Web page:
Advocates: Talking About Suicide More Important Than Ever During Pandemic

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Thursday was World Suicide Prevention Day and a stark reminder that for young people between the ages of 15 and 24, suicide is the leading cause of death.

Within Children’s Health Suicide Prevention and Resilience in Children Program, also known as SPARC, clinical therapist Jeff Armstrong said it's more important now than ever to have a conversation about suicide and depression.

“I think this epidemic is probably correlated or linked to increased suicide rates, you know? Stressful events are risk factors for adolescents,” said Armstrong.

He said there are several symptoms of both depression and anxiety parents can watch for: isolation, agitation, not doing things or enjoying things their teens used to enjoy, fear of doing things that they used to be able to do and changes in sleep or appetite.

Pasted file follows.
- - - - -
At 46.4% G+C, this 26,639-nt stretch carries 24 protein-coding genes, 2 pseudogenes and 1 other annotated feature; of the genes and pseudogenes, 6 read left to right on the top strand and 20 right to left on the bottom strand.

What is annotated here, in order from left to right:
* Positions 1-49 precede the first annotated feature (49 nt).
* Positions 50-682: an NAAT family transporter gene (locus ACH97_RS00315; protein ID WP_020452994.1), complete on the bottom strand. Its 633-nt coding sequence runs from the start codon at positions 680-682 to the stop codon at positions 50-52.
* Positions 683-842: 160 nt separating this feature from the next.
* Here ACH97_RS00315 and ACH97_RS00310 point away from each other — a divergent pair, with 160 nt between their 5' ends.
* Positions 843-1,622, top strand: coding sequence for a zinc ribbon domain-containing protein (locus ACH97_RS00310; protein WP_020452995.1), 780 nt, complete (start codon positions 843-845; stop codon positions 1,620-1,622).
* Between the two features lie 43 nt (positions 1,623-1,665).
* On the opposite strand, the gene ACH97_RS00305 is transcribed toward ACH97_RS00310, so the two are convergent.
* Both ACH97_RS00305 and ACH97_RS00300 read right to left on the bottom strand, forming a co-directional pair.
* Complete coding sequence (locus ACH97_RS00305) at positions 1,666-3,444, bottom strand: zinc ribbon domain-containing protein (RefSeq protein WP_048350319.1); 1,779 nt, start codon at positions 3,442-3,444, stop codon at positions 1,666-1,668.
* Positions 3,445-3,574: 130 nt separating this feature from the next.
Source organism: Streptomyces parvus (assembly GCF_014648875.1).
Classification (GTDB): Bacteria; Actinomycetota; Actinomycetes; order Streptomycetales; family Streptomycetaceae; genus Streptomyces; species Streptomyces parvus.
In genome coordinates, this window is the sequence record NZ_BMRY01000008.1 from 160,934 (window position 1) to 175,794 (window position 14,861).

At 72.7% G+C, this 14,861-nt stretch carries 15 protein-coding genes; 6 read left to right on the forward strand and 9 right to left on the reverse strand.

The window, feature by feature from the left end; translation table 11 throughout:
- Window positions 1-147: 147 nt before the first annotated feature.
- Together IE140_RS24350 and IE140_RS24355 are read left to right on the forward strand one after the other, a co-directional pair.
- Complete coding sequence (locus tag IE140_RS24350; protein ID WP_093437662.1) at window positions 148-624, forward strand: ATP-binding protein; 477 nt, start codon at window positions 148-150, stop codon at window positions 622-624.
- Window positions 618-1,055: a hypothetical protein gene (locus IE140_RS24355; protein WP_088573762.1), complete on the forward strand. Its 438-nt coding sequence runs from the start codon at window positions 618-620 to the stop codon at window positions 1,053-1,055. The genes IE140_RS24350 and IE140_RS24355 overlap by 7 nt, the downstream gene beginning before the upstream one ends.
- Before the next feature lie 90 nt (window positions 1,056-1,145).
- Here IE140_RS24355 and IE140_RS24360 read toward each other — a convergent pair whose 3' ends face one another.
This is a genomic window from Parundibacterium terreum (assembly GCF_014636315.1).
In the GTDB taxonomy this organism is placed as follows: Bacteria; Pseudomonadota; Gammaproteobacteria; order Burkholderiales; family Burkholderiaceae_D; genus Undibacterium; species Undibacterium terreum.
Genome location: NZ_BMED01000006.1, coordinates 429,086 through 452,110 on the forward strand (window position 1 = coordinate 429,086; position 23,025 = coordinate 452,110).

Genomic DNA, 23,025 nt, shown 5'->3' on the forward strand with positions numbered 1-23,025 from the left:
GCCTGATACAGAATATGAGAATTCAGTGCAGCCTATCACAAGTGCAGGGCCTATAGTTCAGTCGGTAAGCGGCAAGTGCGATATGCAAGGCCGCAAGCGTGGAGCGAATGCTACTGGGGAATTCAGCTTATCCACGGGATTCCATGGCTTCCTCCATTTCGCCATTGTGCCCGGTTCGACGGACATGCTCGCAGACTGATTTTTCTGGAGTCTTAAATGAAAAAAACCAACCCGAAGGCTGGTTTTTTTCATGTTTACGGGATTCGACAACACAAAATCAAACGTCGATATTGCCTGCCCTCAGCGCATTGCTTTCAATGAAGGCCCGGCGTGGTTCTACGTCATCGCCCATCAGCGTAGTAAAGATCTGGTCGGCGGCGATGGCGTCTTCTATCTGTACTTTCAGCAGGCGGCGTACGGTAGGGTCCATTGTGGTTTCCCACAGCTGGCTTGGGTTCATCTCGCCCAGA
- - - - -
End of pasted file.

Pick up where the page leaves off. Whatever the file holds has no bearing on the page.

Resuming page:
Armstrong suggested parents also monitor their child’s social media channels and not be afraid to have direct conversations if needed.

"It's okay to ask them if they're having suicidal thoughts. If you notice changes in people's behavior say, 'Hey it makes sense',” said Armstrong.

Throughout its seven-year run, SPARC has graduated more than 1,000 teens.

Among them is 16-year-old Abby Phillips.

“I had my first suicide attempt when I was 12 due to a bunch of family issues, bullying and just depression in general, and then I think the worst of it hit when I was 13,” said Phillips. “There was just so much stuff going on in my life, and I felt overwhelmed and at a loss for motivation at a loss for a means to carry on.” 

Phillips said group therapy, which taught her she wasn’t alone, made all of the big feelings she felt easier to cope with.

Today, outpatient therapy and poetry continue to do the same.

Phillips is in the 11th grade, thriving and planning on a career as a pediatric surgeon to help kids like she was helped.

And though it’s hard, she’s chosen to share her story in hopes it can help another teen like her.

“There are going to be tough spots. Everybody has tough spots. It can be really difficult to get through, but it’ll get better and you just have to look towards the next day. You’ve got to keep finding your reason to continue,” said Phillips.

To donate to the Children’s Medical Center Foundation to support programs like SPARC, click here.

If you or someone you know needs help, the National Suicide Prevention Lifeline is open 24 hours a day. Call 1-800-273-8255. You can also text “HOME” to 741-741.

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